The receiving gifts love language is all about giving and receiving presents. People who enjoy this type of appreciation like to receive presents from their partners, such as a flower or some chocolates. In many cases, it's not all that much about the value of the item but rather the thoughtfulness behind it.
Love languages matter in your relationship
Chances are high that you two don't share the exact same love languages dominance. That's okay. You are reading this article which means that you have understood that you need to exert effort into a relationship for it to sustain. So what happens to a couple that does speak different love languages and either is unaware or not willing to put in the work?
Marcus's primary love language is acts of service and Susie's loves words of affirmation. Susie continuously tells Marcus how beautiful he is. She never seems to get tired to express how much she loves him. Despite all these sweet words, Marcus feels left out. When he gets home from work he always has to do most of the chores. He grows to get more frustrated after doing the laundry countless times in a row. Susie's "I love you" feels like a lie to him. He thinks that Susie is not stepping up to show her that he means it.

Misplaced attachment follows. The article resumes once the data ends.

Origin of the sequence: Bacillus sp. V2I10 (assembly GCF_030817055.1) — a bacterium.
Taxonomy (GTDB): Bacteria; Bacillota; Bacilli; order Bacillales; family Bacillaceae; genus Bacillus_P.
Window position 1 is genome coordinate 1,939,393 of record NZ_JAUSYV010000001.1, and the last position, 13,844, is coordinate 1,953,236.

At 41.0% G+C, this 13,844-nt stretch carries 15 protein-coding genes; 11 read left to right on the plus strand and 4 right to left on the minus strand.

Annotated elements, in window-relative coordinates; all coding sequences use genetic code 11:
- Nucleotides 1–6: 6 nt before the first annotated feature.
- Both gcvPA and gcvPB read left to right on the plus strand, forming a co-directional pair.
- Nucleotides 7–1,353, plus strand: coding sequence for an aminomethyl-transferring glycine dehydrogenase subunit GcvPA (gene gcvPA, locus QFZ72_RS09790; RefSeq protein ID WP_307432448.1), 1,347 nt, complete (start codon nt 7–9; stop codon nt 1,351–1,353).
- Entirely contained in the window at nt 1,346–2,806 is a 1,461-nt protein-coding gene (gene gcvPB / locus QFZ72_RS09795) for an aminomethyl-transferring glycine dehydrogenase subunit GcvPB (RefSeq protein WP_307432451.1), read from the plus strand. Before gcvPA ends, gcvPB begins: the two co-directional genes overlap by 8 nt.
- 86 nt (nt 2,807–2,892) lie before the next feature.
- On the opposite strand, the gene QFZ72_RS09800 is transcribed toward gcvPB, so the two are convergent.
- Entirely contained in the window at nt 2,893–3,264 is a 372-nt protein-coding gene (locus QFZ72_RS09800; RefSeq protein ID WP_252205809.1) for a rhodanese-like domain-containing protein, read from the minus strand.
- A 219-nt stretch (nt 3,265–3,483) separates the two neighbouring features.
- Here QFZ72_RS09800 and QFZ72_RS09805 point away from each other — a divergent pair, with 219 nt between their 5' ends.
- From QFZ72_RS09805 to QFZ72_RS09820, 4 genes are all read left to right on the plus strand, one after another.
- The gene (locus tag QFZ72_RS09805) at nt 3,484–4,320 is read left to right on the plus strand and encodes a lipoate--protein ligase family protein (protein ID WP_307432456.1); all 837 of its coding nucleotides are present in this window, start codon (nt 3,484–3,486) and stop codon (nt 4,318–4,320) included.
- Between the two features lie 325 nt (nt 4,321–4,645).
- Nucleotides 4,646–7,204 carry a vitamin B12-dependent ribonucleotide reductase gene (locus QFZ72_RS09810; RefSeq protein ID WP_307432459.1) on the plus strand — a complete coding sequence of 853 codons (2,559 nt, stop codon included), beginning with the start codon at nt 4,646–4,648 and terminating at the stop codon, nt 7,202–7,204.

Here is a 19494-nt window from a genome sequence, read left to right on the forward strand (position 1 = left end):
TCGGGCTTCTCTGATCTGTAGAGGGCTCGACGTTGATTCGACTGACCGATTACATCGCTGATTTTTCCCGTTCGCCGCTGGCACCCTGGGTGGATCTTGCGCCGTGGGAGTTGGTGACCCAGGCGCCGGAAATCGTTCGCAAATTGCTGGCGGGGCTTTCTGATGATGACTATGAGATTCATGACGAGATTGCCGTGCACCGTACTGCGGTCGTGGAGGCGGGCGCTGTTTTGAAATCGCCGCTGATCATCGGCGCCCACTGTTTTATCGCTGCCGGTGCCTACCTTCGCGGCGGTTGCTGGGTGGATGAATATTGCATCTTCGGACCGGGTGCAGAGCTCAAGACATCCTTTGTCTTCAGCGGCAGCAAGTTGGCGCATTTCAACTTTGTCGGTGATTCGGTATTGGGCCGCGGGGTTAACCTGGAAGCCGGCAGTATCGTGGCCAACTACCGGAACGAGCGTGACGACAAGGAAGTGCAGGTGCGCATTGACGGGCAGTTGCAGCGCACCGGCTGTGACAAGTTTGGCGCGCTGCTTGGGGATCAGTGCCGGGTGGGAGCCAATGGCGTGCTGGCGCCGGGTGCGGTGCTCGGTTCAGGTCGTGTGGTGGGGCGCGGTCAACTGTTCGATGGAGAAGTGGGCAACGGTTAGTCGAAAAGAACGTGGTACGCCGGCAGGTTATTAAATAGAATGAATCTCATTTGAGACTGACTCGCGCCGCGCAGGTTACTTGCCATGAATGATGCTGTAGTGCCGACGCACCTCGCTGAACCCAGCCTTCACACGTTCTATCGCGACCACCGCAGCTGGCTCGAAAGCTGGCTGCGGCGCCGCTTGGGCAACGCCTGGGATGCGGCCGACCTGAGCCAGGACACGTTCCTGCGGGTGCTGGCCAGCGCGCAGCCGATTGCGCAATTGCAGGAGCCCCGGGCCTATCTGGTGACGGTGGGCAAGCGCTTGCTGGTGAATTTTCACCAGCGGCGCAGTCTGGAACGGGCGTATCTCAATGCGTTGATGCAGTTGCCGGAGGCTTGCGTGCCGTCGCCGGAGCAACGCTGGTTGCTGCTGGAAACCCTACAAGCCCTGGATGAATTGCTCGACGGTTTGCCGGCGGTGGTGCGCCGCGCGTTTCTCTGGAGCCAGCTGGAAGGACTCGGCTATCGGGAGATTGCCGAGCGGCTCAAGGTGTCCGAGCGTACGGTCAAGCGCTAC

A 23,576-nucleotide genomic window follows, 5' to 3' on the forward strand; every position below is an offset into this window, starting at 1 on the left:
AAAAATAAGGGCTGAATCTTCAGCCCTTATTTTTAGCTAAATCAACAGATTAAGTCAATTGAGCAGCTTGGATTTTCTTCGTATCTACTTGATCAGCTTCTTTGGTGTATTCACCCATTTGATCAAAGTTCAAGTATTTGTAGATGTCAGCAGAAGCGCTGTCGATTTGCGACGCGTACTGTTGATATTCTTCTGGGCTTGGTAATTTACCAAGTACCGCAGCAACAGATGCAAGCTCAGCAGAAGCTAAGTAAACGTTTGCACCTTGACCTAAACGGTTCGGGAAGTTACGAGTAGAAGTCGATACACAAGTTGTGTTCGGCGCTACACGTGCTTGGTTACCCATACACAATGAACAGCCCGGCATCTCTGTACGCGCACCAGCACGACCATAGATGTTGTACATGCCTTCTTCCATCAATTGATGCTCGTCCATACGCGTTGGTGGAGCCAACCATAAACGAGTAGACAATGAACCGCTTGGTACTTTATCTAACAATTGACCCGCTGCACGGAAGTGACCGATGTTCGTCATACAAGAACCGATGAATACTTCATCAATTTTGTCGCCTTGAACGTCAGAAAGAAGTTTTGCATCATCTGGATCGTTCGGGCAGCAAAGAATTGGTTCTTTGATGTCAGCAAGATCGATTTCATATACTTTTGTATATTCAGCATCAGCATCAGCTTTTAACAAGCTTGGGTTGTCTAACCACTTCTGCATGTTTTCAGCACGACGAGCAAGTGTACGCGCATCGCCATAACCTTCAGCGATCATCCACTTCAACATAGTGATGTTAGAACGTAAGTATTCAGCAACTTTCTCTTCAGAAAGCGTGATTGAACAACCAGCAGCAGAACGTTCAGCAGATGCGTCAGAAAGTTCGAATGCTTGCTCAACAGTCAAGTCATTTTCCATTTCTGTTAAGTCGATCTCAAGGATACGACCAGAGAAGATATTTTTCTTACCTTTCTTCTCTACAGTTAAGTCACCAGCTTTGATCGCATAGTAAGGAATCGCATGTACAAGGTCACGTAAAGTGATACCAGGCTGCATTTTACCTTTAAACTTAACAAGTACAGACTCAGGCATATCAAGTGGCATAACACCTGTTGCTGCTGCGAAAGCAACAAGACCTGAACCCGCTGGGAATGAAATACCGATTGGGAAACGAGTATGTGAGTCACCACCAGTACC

Meanwhile, Susie questions whether Marcus even likes her. She has been promoted last week and they are soon able to move into a bigger place. Yet, Marcus hasn't even acknowledged her working so hard and diligently.
It's easy to see how both of them are drifting apart from each other even though they are initially feeling a lot of love and appreciation for each other.
What is your primary love language?
Before we bring light into the darkness, we need to find out how you show and receive love. You can do this by looking at what you complain about in relationships and what you request or need from your partner on a day-to-day basis. The answer with the most statements that resonate with you is your primary love language. To determine primary (and secondary) love language, simply read through the statements below and count for each love language how many statements resonated with you. The more points, the more dominant is that love language for you.